What is RAMCloud?
RAMCloud is a new class of super-high-speed storage for large-scale datacenter applications. It is designed for applications in which a large number of servers in a datacenter need low-latency access to a large durable datastore. RAMCloud offers the following properties:
- Low latency: RAMCloud keeps all data in DRAM at all times, so applications can read RAMCloud objects remotely over a datacenter network in as little as 5μs. Writes take less than 15μs. Unlike systems such as memcached, applications never have to deal with cache misses or wait for disk/flash accesses. As a result, RAMCloud storage is 10-1000x faster than other available alternatives.
- Large scale: RAMCloud aggregates the DRAM of thousands of servers to support total capacities of 1PB or more.
- Durability: RAMCloud replicates all data on nonvolatile secondary storage such as disk or flash, so no data is lost if servers crash or the power fails. One of RAMCloud's unique features is that it recovers very quickly from server crashes (only 1-2 seconds) so the availability gaps after crashes are almost unnoticeable. As a result, RAMCloud combines the durability of replicated disk with the speed of DRAM. If you have used memcached, you have probably experienced the challenges of managing a second durable storage system and maintaining consistency between it and memcached. With RAMCloud, there is no need for a second storage system.
- Powerful data model: RAMCloud's basic data model is a key-value store, but we have extended it with several additional features, such as:
- Multiple tables, each with its own key space.
- Transactional updates that span multiple objects in different tables.
- Secondary indices.
- Strong consistency: unlike other NoSQL storage systems, all updates in RAMCloud are consistent, immediately visible, and durable.
- Easy deployment: RAMCloud is a software package that runs on commodity Intel servers with the Linux operating system. RAMCloud is available freely in open source form.
From a practical standpoint, RAMCloud enables a new class of applications that manipulate large data sets very intensively. Using RAMCloud, an application can combine tens of thousands of items of data in real time to provide instantaneous responses to user requests. Unlike traditional databases, RAMCloud scales to support very large applications, while still providing a high level of consistency. We believe that RAMCloud, or something like it, will become the primary storage system for structured data in cloud computing environments such as Amazon's AWS or Microsoft's Azure. We have built the system not as a research prototype, but as a production-quality software system, suitable for use by real applications.
RAMCloud is also interesting from a research standpoint. Its two most important attributes are latency and scale. The first goal is to provide the lowest possible end-to-end latency for applications accessing the system from within the same datacenter. We currently achieve latencies of around 5μs for reads and 15μs for writes, but hope to improve these in the future. In addition, the system must scale, since no single machine can store enough DRAM to meet the needs of large-scale applications. We have designed RAMCloud to support at least 10,000 storage servers; the system must automatically manage all the information across the servers, so that clients do not need to deal with any distributed systems issues. The combination of latency and scale has created a large number of interesting research issues, such as how to ensure data durability without sacrificing the latency of reads and writes, how to take advantage of the scale of the system to recover very quickly after crashes, how to manage storage in DRAM, and how to provide higher-level features such as secondary indexes and multiple-object transactions without sacrificing the latency or scalability of the system. Our solutions to these problems are described in a series of technical papers.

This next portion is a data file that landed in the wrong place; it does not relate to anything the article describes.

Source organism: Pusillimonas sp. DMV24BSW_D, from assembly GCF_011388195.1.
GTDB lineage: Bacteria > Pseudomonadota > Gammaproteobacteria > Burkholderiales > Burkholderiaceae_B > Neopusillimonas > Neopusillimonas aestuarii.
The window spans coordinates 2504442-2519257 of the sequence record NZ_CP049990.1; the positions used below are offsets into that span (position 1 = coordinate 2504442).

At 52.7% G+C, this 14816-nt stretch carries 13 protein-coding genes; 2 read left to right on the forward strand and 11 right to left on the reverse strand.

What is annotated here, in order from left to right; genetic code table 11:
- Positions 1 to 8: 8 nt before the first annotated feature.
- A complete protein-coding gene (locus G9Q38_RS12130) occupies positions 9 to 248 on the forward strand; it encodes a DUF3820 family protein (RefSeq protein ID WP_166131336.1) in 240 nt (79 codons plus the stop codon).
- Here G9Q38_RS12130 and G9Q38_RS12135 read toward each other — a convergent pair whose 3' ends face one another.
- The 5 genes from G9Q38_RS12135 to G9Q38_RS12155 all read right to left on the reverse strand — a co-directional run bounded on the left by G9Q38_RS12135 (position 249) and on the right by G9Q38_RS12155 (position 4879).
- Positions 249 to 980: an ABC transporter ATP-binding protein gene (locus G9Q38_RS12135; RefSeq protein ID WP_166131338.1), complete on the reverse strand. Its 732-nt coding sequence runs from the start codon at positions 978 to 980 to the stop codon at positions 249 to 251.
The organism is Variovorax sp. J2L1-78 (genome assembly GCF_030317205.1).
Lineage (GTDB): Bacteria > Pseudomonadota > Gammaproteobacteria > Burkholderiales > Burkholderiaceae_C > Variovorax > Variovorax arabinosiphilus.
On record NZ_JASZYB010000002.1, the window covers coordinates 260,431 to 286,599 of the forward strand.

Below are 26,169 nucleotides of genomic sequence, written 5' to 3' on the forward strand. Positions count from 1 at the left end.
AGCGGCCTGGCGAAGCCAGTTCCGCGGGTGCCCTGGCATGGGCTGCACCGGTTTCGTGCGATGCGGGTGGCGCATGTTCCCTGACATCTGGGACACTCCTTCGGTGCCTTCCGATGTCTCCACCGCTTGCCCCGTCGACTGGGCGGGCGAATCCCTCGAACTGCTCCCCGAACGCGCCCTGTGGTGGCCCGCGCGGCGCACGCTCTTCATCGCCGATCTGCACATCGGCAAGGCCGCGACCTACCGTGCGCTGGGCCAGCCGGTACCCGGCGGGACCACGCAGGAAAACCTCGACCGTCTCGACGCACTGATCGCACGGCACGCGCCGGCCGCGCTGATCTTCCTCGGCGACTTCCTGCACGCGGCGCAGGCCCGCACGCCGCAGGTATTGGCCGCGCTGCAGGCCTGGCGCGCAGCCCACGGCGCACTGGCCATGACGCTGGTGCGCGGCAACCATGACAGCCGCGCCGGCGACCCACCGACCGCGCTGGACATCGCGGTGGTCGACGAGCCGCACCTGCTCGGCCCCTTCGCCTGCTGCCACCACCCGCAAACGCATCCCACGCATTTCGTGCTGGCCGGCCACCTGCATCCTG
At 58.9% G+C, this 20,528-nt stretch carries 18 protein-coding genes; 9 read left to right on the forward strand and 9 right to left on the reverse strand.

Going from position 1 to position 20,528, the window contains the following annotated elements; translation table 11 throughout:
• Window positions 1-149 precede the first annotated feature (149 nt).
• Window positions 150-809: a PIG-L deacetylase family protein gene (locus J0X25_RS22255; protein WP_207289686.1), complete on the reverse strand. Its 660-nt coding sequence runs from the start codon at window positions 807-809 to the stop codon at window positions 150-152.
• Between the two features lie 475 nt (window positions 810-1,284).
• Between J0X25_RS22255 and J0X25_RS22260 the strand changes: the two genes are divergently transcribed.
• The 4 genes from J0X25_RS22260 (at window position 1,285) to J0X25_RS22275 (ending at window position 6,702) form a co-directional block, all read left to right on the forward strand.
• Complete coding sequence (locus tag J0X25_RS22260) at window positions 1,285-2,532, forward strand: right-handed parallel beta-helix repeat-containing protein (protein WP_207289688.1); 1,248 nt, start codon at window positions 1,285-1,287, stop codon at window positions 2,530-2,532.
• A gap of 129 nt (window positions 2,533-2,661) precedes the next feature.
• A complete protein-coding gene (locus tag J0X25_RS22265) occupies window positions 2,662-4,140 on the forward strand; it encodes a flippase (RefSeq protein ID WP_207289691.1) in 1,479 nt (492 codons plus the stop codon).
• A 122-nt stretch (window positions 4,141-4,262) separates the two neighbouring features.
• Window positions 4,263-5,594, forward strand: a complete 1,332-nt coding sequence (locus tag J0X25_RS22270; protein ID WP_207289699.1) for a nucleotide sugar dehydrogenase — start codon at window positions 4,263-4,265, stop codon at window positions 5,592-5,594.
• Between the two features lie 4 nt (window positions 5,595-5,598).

The RAMCloud project is based in the Department of Computer Science at Stanford University.
Learning About RAMCloud
General information about RAMCloud, such as talks and papers. Much of the information here is related to the research aspects of the project, as opposed to information on how to use RAMCloud.
- Introductory talk on RAMCloud by John Ousterhout, given at LinkedIn on October 12, 2011.
- The RAMCloud Storage System: a comprehensive paper describing RAMCloud, including the log-structured storage mechanism, RAMCloud's thread architecture and approach to low latency, and its crash recovery mechanisms. Published in ACM TOCS in September 2015.
- The Case for RAMCloud: an early position paper that discusses the motivation for RAMCloud, the new kinds of applications it may enable, and some of the research issues that will have to be addressed to create a working system. Appeared in CACM in July 2011.
- An earlier and slightly longer version of the position paper, which appeared in Operating Systems Review in December 2009.
- Fast Recovery in RAMCloud: describes RAMCloud's mechanism for recovering crashed servers in 1-2 seconds. Appeared in SOSP in October, 2011
- Log-Structured Memory for DRAM-based Storage: describes how RAMCloud manages the storage of objects both in DRAM and on disk. Appeared in FAST in February, 2014; won Best Paper Award.
- Toward Common Patterns for Distributed, Concurrent, Fault-Tolerant Code: HotOS 2013 workshop paper describing a rules-based approach for building "DCFT" systems.
Articles about RAMCloud (Web and print media, written by people outside the RAMCloud group)
- RAMCloud Papers (complete listing of all papers written by the RAMCloud group)
- RAMCloud Presentations (Slides from talks about RAMCloud)
- Glossary of RAMCloud Terms
How to Deploy and Use RAMCloud
RAMCloud has now reached a level of maturity where it is suitable for production use with real applications. The links below provide information on how to set up a RAMCloud cluster and on the RAMCloud APIs for applications.